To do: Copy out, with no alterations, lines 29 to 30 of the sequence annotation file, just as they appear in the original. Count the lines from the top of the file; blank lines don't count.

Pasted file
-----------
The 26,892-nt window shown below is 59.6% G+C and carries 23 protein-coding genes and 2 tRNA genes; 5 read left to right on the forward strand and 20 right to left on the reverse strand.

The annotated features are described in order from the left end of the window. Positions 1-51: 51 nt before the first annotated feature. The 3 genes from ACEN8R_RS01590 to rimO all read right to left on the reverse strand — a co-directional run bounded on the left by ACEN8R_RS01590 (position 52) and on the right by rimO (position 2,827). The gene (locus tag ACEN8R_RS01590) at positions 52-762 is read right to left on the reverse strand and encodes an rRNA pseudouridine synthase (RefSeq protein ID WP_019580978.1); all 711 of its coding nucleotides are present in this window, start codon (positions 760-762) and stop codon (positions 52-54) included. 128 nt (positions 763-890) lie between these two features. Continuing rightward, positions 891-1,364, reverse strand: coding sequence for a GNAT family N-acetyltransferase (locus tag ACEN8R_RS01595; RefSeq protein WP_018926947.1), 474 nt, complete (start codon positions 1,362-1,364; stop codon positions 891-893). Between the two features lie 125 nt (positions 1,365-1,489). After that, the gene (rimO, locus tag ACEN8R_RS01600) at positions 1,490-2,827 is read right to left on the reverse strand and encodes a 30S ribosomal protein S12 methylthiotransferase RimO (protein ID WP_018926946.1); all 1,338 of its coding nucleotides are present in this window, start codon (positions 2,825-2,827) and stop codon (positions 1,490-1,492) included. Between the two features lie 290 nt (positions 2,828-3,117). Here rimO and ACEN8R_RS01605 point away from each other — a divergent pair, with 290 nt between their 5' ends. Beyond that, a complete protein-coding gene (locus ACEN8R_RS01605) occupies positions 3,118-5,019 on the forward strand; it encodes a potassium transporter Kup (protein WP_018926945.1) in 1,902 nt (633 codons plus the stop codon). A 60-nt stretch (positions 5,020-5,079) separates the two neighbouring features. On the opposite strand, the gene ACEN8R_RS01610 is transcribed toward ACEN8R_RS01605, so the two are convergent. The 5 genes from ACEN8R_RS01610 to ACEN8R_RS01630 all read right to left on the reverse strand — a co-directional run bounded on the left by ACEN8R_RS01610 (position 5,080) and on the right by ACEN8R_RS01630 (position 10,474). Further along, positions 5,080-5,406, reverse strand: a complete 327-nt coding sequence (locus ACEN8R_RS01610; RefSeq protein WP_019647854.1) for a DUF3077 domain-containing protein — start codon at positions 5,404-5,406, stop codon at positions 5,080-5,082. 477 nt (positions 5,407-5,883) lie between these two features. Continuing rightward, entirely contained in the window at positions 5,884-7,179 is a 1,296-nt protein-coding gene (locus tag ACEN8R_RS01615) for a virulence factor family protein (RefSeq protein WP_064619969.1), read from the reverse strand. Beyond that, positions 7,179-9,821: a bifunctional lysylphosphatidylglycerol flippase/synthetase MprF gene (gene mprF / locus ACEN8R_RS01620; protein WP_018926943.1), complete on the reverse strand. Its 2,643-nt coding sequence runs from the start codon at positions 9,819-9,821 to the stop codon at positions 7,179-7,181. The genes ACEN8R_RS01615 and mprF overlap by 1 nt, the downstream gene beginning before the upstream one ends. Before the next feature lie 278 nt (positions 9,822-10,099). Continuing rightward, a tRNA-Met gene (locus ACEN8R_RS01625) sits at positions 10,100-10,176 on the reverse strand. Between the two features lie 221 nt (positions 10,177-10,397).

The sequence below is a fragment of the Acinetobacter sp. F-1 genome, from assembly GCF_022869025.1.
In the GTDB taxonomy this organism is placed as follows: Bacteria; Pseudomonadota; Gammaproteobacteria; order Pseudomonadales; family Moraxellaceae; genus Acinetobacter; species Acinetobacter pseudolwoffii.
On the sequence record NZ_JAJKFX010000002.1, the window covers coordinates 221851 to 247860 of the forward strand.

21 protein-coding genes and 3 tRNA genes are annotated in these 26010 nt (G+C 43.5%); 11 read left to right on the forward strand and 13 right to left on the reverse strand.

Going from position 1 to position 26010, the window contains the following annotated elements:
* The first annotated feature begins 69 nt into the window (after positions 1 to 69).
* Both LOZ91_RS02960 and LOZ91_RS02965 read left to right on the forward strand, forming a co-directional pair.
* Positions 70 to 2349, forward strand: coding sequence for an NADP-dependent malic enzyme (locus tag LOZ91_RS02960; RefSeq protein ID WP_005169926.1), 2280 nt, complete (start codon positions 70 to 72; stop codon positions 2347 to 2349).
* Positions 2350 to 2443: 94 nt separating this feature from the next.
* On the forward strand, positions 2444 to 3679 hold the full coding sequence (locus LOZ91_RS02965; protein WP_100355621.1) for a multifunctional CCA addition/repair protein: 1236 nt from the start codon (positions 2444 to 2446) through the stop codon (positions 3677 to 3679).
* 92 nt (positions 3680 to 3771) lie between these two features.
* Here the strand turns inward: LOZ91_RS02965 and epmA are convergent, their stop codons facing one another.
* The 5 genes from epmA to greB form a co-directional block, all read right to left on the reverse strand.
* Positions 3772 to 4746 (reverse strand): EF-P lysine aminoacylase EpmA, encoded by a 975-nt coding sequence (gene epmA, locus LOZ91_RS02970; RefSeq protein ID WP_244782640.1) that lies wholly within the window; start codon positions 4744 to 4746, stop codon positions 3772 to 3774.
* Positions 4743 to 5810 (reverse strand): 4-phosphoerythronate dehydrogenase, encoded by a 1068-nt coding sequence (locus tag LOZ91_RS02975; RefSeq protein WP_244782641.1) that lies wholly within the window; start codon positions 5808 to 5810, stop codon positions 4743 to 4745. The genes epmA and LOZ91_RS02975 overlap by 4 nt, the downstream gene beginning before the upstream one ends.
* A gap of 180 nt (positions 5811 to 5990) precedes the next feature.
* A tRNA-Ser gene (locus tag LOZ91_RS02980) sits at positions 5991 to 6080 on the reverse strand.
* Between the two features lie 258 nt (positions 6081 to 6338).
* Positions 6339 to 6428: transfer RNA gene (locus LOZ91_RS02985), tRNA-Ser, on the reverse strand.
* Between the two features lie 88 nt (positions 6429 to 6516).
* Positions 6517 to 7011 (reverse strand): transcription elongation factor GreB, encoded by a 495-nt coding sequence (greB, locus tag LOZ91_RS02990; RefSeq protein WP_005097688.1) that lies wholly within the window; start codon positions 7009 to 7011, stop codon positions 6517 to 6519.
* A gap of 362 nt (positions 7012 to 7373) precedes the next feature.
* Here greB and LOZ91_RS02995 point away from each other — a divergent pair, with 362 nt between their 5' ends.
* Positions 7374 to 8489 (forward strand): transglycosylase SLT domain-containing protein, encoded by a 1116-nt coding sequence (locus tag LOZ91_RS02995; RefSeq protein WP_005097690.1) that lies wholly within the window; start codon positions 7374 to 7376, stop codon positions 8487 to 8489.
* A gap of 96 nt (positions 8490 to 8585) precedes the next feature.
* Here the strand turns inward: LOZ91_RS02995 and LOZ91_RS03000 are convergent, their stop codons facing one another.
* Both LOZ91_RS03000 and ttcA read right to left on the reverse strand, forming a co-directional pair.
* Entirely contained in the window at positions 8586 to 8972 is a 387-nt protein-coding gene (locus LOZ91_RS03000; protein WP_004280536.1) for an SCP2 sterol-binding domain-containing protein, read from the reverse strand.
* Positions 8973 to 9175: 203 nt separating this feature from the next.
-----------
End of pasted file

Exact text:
* Both LOZ91_RS03000 and ttcA read right to left on the reverse strand, forming a co-directional pair.
* Entirely contained in the window at positions 8586 to 8972 is a 387-nt protein-coding gene (locus LOZ91_RS03000; protein WP_004280536.1) for an SCP2 sterol-binding domain-containing protein, read from the reverse strand.